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Mozilla Firefox 3.6.4 release on May 4, second test version on April 27
Mozilla has just put online a first beta of Firefox 3.6.4. which includes a mechanism for isolation plugins. The Mozilla browser strengthens its stability.
Firefox 3.6.4 provides an insulation function of grafts. In the event of a crash of a plug-in, web browser will continue to operate. Functionality already found in third-party products, such as Internet Explorer and Chrome. Caution, however, because only Flash, QuickTime and Silverlight will benefit from this technology. The other grafts continue to function as usual.
Developers have the opportunity to correct also almost 170 bugs, which will improve the stability of the browser and address various security issues.
Distribution: Linux Mint "Mate" x64 (primary OS), Win 7/8 x64, XP Home/Pro x32.
Well, IE is targeted by this same problem now (remote code execution) Many are adopting Firefox (3.6.3) over it. I, preferring beta products (someone has to try them out & use them) have 3.6.4. This issue appears as though it will never stop, so everyone, stay on your toes. FF with No Script, along with safe computing practices, will help to minimize any damage that these people who are responsible for this are trying to do. People are nuts these days, a couple of days ago, someone joined our forum and posted a command to "increase speed & performance". Turns out that one of the moderators caught on quickly, entering this command & pressing "enter" would destroy the entire Windows files & subfolders. It is sickening to think that someone would post this command on an open forum that's here to help others. I'm staying alert as possible on this issue that the OP brought up, and making efforts to educate others, too. Best wishes to all!
Last edited by catilley1092; 05-10-2010 at 10:49 AM.
Reason: added information
Mozilla Firefox Error Handling Information Disclosure Vulnerability
Soroush Dalili has discovered a vulnerability in Mozilla Firefox, which can be exploited by malicious people to disclose potentially sensitive information.
The vulnerability is caused due to the "window.onerror" handler being allowed to read the destination URL of a redirection. This can be exploited to e.g. disclose session-specific query parameters contained in a target URL by referencing a redirecting site via an HTML "<script>" tag.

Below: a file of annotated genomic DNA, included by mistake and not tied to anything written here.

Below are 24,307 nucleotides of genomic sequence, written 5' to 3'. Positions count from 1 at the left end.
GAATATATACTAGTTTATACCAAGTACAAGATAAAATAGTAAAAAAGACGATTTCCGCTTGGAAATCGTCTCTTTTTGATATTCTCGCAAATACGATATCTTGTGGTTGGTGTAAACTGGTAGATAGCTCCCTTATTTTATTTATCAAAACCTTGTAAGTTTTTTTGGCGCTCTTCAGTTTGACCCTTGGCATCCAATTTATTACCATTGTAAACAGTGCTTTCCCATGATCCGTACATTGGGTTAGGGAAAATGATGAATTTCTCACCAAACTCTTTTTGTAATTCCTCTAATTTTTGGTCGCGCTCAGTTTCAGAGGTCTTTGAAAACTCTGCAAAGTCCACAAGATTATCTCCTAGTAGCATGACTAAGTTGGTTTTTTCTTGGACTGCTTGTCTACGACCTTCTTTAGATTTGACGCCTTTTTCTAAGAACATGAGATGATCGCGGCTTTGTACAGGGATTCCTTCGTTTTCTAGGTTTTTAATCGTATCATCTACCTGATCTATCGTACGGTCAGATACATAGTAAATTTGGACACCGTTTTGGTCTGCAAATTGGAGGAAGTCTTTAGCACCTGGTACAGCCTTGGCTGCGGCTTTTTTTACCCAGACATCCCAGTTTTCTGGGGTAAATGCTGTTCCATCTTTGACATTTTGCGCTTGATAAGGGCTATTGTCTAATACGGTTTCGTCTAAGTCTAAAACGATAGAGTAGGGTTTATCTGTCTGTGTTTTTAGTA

The vulnerability is confirmed in version 3.6.3 and 3.5.9. Other versions may also be affected.
Mozilla Firefox Address Bar Spoofing Vulnerability
Michal Zalewski has discovered a vulnerability in Mozilla Firefox, which can be exploited by malicious people to conduct spoofing attacks.
The vulnerability is caused due to the address bar of a newly opened window displaying the URL of the requested location before the page is loaded. This can be exploited to display arbitrary content in the blank document while showing the URL of a trusted web site in the address bar, e.g. by calling "window.stop()" to abort loading the new page.
The vulnerability is confirmed in version 3.6.4. Other versions may also be affected.
Refresh of the Mozilla Security Bug Bounty Program
Mozilla launched its security bounty program in 2004 and while the original mission of protecting users by supporting security research has not changed, the security environment has changed tremendously. In recognition of these changes we are updating our security bounty program to better support constructive security research.
For new bugs reported starting July 1st, 2010 UTC we are changing the bounty payment to $3,000 US per eligible security bug.
The Internet Explorer, Firefox, Chrome, and Safari browsers are susceptible to attacks that allow webmasters to glean highly sensitive information about the people visiting their sites, including their full names, email addresses, location, and even stored passwords, a security researcher says.
In a talk scheduled for next week's Black Hat security conference in Las Vegas, Jeremiah Grossman, CTO of White Hat Security, plans to detail critical weaknesses that are enabled by default in the browsers, which are the four biggest by market share. The vulnerabilities have yet to be purged by the respective browser makers despite months, and in some cases, years of notice.
The remote code execution issues in Firefox are much more worrying though. If they can find this many to fix in a single patch, it makes me wonder just how many others are lurking in there.